Amenities include: a cafe with such snacks as hot dogs, pretzels and hot chocolate; access to an art gallery for those willing to venture indoors; an outdoor children’s play area; and craft vendors hawking knit goods, jewelry, scented candles, handmade masks and more.
Is it worth the 90-minute drive from the District? For this lightshow-starved Washingtonian, it was.
Annmarie Sculpture Garden & Arts Center, 13470 Dowell Rd., Solomons. annmariegarden.org. Open nightly, except Christmas Eve and Christmas Day, from 5 to 9 p.m. through Jan. 1. Timed-entry-tickets are $10-$12; free for members and children 2 and younger (advance tickets required). Masks required for visitors age 3 and older, except while seated and eating or drinking.
Maryland Zoo Lights
The National Zoo’s decision to reformat its popular ZooLights show was mourned by families who’ve made a tradition of visiting the glowing animal displays, and by 20- and 30-somethings in need of a cheap and easy date idea. But anyone seeking a replacement can just look up the Baltimore-Washington Parkway, where the Maryland Zoo at Baltimore’s Zoo Lights spreads a very similar holiday cheer.
The zoo’s timing is perfect: It hasn’t hosted a light display since the late 1990s, so all 50 brightly lit, animal-themed installations are brand-new. Three nights each week, Zoo Lights operates as a drive-through attraction: Cars move at a maximum five miles per hour past the displays, which line the woods on either side of the road: A large purple hippo opens its mouth to bare yellow teeth; a joey pops out of its mother’s pouch; penguins throw snowballs at each other or jump off igloos. So far, so delightful.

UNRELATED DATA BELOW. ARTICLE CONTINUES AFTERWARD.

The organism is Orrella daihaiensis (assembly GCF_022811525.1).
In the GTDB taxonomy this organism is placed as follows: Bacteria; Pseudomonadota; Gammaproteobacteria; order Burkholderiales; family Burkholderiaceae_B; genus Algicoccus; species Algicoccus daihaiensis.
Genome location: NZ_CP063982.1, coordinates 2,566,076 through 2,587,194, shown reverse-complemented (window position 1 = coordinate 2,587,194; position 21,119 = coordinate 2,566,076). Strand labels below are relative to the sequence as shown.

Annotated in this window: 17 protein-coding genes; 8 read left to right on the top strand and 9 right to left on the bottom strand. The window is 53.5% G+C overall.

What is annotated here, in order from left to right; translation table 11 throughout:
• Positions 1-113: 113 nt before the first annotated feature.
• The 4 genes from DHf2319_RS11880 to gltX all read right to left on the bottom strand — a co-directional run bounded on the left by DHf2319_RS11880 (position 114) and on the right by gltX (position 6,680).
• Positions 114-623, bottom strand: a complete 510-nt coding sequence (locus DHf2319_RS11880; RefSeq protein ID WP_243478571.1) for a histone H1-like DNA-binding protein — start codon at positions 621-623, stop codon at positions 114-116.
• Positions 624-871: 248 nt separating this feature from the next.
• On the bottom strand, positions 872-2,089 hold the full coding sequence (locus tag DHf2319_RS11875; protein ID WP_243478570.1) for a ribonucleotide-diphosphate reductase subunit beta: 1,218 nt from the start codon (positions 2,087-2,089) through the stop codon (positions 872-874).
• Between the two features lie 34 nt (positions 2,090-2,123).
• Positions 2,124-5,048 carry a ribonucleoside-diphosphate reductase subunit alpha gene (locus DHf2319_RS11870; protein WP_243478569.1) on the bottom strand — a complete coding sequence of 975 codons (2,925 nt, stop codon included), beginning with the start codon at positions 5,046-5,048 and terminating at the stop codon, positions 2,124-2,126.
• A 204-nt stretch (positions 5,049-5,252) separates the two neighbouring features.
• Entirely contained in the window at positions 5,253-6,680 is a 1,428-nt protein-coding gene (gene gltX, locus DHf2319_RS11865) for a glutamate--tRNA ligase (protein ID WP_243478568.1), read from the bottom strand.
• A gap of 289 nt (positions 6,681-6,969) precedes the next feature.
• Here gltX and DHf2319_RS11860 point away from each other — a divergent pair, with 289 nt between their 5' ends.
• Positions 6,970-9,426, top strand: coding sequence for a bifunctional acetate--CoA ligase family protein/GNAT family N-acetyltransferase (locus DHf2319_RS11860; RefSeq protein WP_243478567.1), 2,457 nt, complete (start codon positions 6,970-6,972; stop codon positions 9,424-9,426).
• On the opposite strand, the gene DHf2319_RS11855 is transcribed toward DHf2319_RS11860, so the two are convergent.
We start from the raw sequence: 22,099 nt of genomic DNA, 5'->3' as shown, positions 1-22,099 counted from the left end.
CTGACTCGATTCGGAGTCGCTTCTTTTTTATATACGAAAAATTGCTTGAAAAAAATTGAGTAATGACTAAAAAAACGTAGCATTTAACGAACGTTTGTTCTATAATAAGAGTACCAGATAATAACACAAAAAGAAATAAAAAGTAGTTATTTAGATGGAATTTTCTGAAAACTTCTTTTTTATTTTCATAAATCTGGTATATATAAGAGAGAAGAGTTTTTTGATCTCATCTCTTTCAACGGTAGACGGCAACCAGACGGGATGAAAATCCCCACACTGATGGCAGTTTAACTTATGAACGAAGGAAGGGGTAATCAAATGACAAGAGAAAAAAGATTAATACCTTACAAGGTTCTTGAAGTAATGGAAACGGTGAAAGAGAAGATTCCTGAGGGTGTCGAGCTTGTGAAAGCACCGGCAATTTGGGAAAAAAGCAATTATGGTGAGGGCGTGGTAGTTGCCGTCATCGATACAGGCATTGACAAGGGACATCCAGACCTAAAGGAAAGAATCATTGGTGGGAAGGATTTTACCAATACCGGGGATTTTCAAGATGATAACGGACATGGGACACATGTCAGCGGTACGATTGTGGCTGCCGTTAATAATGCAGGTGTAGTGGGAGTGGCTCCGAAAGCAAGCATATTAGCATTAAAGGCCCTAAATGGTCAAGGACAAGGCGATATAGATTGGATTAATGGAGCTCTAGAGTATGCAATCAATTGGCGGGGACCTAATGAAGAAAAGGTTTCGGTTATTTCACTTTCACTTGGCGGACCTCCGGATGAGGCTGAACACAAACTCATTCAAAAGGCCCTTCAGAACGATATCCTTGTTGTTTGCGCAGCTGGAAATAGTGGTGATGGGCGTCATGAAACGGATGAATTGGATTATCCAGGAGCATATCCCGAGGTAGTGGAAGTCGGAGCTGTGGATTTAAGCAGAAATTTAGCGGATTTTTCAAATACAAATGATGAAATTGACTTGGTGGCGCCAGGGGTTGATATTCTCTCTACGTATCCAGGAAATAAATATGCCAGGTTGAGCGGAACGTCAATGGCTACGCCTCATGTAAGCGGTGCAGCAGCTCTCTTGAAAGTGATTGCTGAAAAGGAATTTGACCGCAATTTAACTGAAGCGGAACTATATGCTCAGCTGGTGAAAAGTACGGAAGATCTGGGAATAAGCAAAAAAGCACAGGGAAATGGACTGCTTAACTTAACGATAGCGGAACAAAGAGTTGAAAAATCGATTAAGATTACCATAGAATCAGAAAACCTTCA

The walk-through option, offered on Saturdays and a handful of other nights through Jan. 3, is really the way to go. It’s more expensive — a family of four pays $80 to go on foot, compared with $45 for staying in the car — but more immersive. Visitors follow the same quarter-mile route, but they can stop and take photos in front of favorite displays along the way, or watch favorite animations multiple times. More important, the walk-through experience leads to Zoo Central, where children can climb aboard a giraffe, lion or other animal on the carousel free rides (included with admission), and say hello to a socially distanced Santa under a brightly lit tree. Adults, meanwhile, can browse tables covered with gift ideas, including art created by animals, or grab hot chocolate spiked with rumchata.
But the real kicker, after walking by multiple penguin-themed light displays on a recent Saturday, was that we came face-to-beak with some very curious African penguins, who had ventured out of their building to see what all the fuss was about, and stared at humans from across their pool. The unexpected encounter made the evening that much merrier and brighter.